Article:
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Current time:0:00Total duration:9:46

Video transcript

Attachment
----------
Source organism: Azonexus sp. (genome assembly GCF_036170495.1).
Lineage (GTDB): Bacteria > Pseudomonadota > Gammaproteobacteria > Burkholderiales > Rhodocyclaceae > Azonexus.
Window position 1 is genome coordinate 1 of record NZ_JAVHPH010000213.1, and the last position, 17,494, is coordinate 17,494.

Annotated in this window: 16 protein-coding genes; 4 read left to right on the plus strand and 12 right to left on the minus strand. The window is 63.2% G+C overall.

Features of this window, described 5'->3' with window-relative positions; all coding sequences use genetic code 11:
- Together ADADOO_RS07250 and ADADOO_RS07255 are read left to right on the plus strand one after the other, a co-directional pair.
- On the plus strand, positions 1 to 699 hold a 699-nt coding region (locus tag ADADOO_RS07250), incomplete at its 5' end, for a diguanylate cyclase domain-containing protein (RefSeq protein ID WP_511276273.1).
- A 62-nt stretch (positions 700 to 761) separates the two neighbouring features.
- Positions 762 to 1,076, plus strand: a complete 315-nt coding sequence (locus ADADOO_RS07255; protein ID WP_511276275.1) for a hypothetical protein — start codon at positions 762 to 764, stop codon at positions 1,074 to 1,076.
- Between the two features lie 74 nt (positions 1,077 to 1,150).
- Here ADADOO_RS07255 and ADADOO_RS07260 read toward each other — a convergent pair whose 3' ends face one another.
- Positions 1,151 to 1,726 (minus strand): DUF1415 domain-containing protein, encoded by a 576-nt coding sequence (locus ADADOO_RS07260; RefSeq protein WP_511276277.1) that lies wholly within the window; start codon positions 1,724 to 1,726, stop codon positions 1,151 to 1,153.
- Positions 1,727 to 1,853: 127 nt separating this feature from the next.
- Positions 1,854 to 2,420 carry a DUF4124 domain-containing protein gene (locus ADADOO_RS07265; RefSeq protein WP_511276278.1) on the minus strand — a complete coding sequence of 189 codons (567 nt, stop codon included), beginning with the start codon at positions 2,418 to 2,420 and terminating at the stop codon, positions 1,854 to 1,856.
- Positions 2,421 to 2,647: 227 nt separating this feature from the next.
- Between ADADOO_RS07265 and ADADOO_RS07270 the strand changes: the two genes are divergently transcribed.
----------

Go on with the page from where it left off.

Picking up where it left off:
this video we're going look at the biological redox reactions of alcohols and phenols over here on the Left we have the ethanol molecule so this is a our two carbon alcohol the carbon that we're most concerned with is this carbon right here which has one bond to this oxygen atom and in the liver ethanol is oxidized to ethanal so over here on the right is the ethanol molecule a two carbon aldehyde and once again we're concerned with that carbon in yellow and so one easy way to tell that ethanol was oxidized to ethanal is to see that on the Left we have one bond of that carbon to oxygen and over here on the right we now have two bonds of that carbon to oxygen so an increase in the number of bonds to oxygen is oxidation you could also assign oxidation states to this carbon and you will see that there's an increase in the oxidation state of that carbon and then you could also think about electrons right so Leo the Lion goes ger loss of electrons is oxidation gain of electrons is reduction and so if I think about these electrons here in magenta you can see that those electrons are lost from the ethanol molecule so loss of electrons is oxidation ethanol is oxidized if ethanol is oxidized something else must be reduced that's how redox reactions work and what's reduced is nad plus over here on the left so this is nad Plus which stands for nicotinamide adenine dinucleotide the adenine is hiding in this R portion and we have a nitrogenous base ring with an amide functional group over here on the right for the nicotinamide portion of the molecule plus one formal charge on this nitrogen gives us nad plus so this is nicotinamide adenine dinucleotide nad plus and since ethanol is oxidized nad plus must be reduced so reduction means gaining of electrons and so nad plus is going to gain those electrons in magenta from ethanol so if we think about a possible mechanism if I took these electrons between the oxygen the hydrogen and move them in here that would form our double bond between the carbon and the oxygen but there many bonds to to this carbon right here so the electrons in magenta are going to move to this carbon down here on NAD+ to this carbon that would push these electrons over here and now I'd push these electrons here off onto the nitrogen so if we if we showed what happened with the movement of all of those electrons right over here on the right this carbon right here at the top already had a hydrogen bonded to it right and it gained another hydrogen with two electrons the two electrons were the ones in magenta right here so this this hydrogen right here is this hydrogen and the electrons magenta move over there to our ring and then we would also have right pi electrons moved over here and then we had a lone pair of electrons move off onto the nitrogen like that and then we still had some PI electrons over here on the right and so this molecule is called n a d H right so it's gained it's gaining the equivalent of a hydride right it hydrogen with two electrons and so we can see that nad plus gains two electrons and gains of gaining electrons is reduction so nad plus is reduced to NADH since nad plus is is reduced it allows ethanol to be oxidized and so we would refer to nad plus as an oxidizing agent right it is the oxidizing agent for ethanol even though it itself is being reduced so that's something that confuses some general chemistry students sometimes all right so now over here we have the NADH molecule and this this reaction is catalyzed by an enzyme and the enzyme is alcohol dehydrogenase okay so this is the catalyzed by the alcohol dehydrogenase enzyme like that and this reaction is reversible so if we think about the reverse reaction right we think about ethanol being reduced to ethanol and so if ethanol is reduced to ethanol NADH would be oxidized to nad plus and so let's think about a mechanism where we could oxidize NADH and reduce the ethanol if I took this lone pair of electrons in the nitrogen and move it back in here alright that would push these electrons off over here and now the electrons in magenta on this on this bond right here would attack this carbon right here so the electrons in magenta right we could think about the electrons in magenta right as being right here and you can think about that as being a hydride right so a hydrogen with two electrons giving it a negative 1 formal charge and even though we sweep saw and we've seen in some earlier videos that hydride isn't necessarily the best nucleophile you can think about this as being a nucleophilic attack if it makes it easier for you because this carbon right here would be partially this carbon right up here would be partially positive and right so the negatively charged electrons would attack that carbon and in doing so that would push these pi electrons off to then to then grab this proton here and that would give you your ethanol molecule and that would convert NADH back into an ad plus so you could think about NADH right as being oxidized it is losing it is losing two electrons right the electrons in magenta loss of electrons is oxidation and since NADH is the agent for the reduction of ethanol to ethanol you would say that NADH would be the reducing agent for this example and the best way to remember that NADH is the reducing agent is it is the one that has the hydrogen on it so it has the hydride which is capable of being the agent for the reduction so therefore NADH is the reducing agent this NAD+ NADH conversion and vice versa is extremely important in biochemistry this happens in numerous biochemical reactions and so it's important to understand what's happening with those electrons on these molecules let's look at another biochemical example of redox and here we have on the Left phenol alright so this is our phenol molecule and once again we're most concerned about this carbon the ones that's attached to this oxygen and there are many ways to oxidize phenols and so oxidized phenol like like the Jones reagent with sodium dichromate sulfuric acid and water would be I would be capable of oxidizing phenol to this molecule over here on the right which we call benzoquinone right so this is this right here is a benzoquinone molecule and just real fast you could see that you know this carbon right now has two bonds of carbon to oxygen of carbon to oxygen so it has been oxidized so phenol can be oxidized to benzoquinone using numerous organic reagents once you make benzoquinone you could reduce that to this molecule over here on the right which is called hydroquinone so there are there are several again organic reagents that can reduce benzoquinone to hydroquinone hydroquinone let me change that spelling there and then from hydroquinone right you could oxidize hydroquinone back to benzoquinone pretty easily and so once again in organic chemistry there are lots of reagents that can do these these redox conversions and in the body you're usually talking about the NAD+ NADH system alright so so we've just studied that and if we look here at this molecule you can see it's a it's a quinone right so so you can see the benzoquinone portion of this molecule and this is called ubiquinone you be referring to the fact that this is ubiquitous this compound is found in everywhere it's found in all the cells in nature and the other name for this would be coenzyme q and so this is this is a very important part of the electron transport chain and if we look at you beacon own going to this molecule over here on the right you can see this is uh this is like a hydroquinone analog here so this is you be quinol and so this these carbons right are being reduced right from this from this chemical reaction that I've drawn here so ubiquinone is being reduced to you be quinol and so if you equidome is being reduced something else must be oxidized all right so the NADH is being oxidized to n d-plus and so the nadh right it's the one that has this this hydride on here which can serve as the reducing agent so here NADH is acting as the reducing agent the agent for the reduction of ubiquinone to the ubiquinol molecule over here on the right and so this is this is just an oversimplification of part of the electron transport chain alright where you're transporting electrons which eventually leads to oxidative phosphorylation and also ATP synthesis which of course gives us gives us energy and so this isn't meant to be an exhaustive detail of those biochemical processes but it's just to show you how you can analyze biochemistry using using a simple knowledge of organic chemistry and the importance of NAD+ and NADH in biological systems